Dollar bulls may be disappointed if they’re pinning their hopes on Republican proposals that could clear the way for U.S. companies to repatriate profits stashed overseas, according to JPMorgan Chase & Co.
Of the $2.2 trillion the bank estimates is available for repatriation, the actual flow back into dollars may be around $456 billion, given that much of the money is either already in the U.S. currency or is otherwise hedged or held in illiquid assets, according to analysts Daniel Hui and Niall O’Connor.
The numbers argue that even if President Donald Trump unites Republican leaders around a tax-overhaul plan that includes a one-time levy on offshore profits, the downtrodden dollar may only get a limited boost. After falling to the lowest since January 2015 last month, the Bloomberg dollar index has risen almost 3%, in part as traders factored in the prospect of economic stimulus from tax reform.
“The reality of corporate repatriation is that the likely FX flow is much smaller than headlines suggest, and the historical impact from such flows shouldn’t be over-read,” Hui and O’Connor wrote in an Oct. 6 note.
The analysts were referring to the historical precedent of repatriation flows resulting from the Homeland Investment Act of 2004, which also provided for a one-off tax holiday on foreign earnings. The dollar rebounded in 2005, after three straight annual declines.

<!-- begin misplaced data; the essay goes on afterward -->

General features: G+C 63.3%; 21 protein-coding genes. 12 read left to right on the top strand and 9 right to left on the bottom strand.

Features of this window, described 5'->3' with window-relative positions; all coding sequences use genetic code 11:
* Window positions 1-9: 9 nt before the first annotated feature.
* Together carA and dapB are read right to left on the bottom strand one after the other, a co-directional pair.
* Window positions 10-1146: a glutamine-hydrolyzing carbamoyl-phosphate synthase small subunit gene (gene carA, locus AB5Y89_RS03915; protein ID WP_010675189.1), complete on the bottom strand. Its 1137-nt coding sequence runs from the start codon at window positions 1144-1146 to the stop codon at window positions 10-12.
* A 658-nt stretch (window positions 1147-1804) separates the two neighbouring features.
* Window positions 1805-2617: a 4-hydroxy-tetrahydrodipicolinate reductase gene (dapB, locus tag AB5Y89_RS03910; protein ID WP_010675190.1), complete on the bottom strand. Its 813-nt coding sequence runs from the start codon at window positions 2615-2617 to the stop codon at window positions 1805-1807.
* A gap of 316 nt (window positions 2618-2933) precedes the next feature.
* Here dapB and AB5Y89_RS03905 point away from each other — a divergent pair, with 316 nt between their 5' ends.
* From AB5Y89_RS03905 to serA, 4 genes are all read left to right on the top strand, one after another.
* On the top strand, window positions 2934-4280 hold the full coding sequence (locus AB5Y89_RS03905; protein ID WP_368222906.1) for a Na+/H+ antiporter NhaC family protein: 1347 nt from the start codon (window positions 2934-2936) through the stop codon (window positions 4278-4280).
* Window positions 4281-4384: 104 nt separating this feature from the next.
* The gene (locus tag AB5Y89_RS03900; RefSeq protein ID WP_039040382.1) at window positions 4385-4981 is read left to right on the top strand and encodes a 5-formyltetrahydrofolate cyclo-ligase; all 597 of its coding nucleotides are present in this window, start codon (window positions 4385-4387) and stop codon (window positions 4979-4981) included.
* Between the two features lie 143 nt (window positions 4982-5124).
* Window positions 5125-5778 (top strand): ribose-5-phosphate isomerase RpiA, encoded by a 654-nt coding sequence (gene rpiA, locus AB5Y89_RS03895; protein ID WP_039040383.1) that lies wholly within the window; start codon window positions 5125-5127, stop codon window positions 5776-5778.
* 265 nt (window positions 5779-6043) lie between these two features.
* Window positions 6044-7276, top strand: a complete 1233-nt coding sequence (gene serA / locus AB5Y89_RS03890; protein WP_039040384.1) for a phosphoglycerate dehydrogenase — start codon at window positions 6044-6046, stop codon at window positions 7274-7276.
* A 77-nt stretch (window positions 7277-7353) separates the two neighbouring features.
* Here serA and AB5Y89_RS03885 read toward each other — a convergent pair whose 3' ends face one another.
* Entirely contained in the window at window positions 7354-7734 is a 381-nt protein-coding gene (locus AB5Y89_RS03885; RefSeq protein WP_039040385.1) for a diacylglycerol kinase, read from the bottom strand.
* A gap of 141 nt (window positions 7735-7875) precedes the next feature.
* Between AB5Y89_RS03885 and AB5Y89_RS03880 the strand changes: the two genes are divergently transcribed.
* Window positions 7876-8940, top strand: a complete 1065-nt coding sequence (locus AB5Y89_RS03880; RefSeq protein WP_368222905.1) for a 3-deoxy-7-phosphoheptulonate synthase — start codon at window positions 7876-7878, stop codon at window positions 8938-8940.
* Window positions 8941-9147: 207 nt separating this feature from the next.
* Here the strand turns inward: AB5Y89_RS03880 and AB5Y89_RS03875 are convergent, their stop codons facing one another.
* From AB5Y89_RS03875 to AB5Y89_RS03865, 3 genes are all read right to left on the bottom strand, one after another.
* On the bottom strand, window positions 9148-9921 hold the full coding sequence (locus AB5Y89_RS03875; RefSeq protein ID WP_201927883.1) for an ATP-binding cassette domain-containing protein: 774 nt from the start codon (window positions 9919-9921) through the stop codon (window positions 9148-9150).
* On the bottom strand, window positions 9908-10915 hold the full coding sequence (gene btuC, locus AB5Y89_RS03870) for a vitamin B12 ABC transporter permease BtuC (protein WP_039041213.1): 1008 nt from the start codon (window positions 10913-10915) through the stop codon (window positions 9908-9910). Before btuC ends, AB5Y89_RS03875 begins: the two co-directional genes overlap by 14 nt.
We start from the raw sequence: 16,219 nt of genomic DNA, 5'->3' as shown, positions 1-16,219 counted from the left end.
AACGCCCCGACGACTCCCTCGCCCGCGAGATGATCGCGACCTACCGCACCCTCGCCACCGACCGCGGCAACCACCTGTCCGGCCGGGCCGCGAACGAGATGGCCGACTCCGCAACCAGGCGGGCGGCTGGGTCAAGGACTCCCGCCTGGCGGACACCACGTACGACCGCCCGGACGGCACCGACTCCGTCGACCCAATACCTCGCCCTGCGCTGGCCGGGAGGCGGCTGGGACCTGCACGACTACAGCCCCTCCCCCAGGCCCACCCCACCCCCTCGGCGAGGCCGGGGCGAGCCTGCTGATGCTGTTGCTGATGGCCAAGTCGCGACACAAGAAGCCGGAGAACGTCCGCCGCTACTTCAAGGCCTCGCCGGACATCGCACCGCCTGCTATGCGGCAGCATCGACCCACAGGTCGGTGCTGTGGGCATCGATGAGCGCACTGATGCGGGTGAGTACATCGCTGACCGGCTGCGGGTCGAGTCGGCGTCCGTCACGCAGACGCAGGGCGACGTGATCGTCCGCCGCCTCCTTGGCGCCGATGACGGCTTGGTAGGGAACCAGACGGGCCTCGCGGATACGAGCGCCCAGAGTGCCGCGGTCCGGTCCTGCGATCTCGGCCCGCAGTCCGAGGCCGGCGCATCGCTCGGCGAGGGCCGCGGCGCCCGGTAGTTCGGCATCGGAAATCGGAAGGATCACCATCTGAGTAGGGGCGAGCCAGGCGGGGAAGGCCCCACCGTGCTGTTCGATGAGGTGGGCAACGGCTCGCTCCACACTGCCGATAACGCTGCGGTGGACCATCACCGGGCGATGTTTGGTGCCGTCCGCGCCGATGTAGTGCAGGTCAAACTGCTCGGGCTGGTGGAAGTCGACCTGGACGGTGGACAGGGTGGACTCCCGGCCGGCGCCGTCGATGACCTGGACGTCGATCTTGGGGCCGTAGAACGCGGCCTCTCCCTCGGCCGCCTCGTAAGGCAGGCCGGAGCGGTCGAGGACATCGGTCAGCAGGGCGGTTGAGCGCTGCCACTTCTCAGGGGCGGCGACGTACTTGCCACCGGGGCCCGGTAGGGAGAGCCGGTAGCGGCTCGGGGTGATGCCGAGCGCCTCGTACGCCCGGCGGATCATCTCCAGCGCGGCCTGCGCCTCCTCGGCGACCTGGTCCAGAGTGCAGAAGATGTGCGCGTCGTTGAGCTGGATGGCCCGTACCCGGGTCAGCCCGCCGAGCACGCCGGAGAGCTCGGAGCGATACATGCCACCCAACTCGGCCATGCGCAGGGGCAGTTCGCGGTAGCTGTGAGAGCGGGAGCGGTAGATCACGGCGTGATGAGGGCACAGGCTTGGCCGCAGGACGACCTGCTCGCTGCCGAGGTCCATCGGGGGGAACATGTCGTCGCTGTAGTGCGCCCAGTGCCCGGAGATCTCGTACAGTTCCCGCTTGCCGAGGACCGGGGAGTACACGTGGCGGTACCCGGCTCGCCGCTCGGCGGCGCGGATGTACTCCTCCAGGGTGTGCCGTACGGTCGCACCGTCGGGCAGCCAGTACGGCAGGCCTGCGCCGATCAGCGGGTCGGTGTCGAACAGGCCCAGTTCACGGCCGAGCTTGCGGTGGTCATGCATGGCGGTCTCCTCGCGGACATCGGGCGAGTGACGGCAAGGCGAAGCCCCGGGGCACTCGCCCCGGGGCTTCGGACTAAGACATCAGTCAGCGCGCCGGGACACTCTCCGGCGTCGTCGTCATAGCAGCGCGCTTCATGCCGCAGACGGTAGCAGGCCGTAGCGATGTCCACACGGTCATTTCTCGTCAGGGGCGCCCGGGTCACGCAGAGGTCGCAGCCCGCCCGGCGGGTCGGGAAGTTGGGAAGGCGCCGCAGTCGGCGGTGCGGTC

In Hui’s analysis, the greenback probably advanced that year as a result of easing concern about the U.S. current account deficit amid Federal Reserve rate hikes, rather than because of repatriated overseas profits.
That isn’t to say that tax reform would be devoid of benefit for the dollar, which is down about 8% this year. A move to reduce levies, for example, could provide stimulus, with more potential to buoy the currency than repatriated profits, according to Hui.
“So in some ways, it’s more important to ask what is the impact on the dollar of broader tax reform that might also include a repatriation component,” he said in a phone interview.
The upshot for the bank is that any upside in the greenback will likely be blunted by shifting expectations for monetary policy globally, particularly against the euro. JPMorgan expects that the common currency will rise to $1.2500 by September 2018, from roughly $1.1870 now, as the European Central Bank moves toward policy normalization.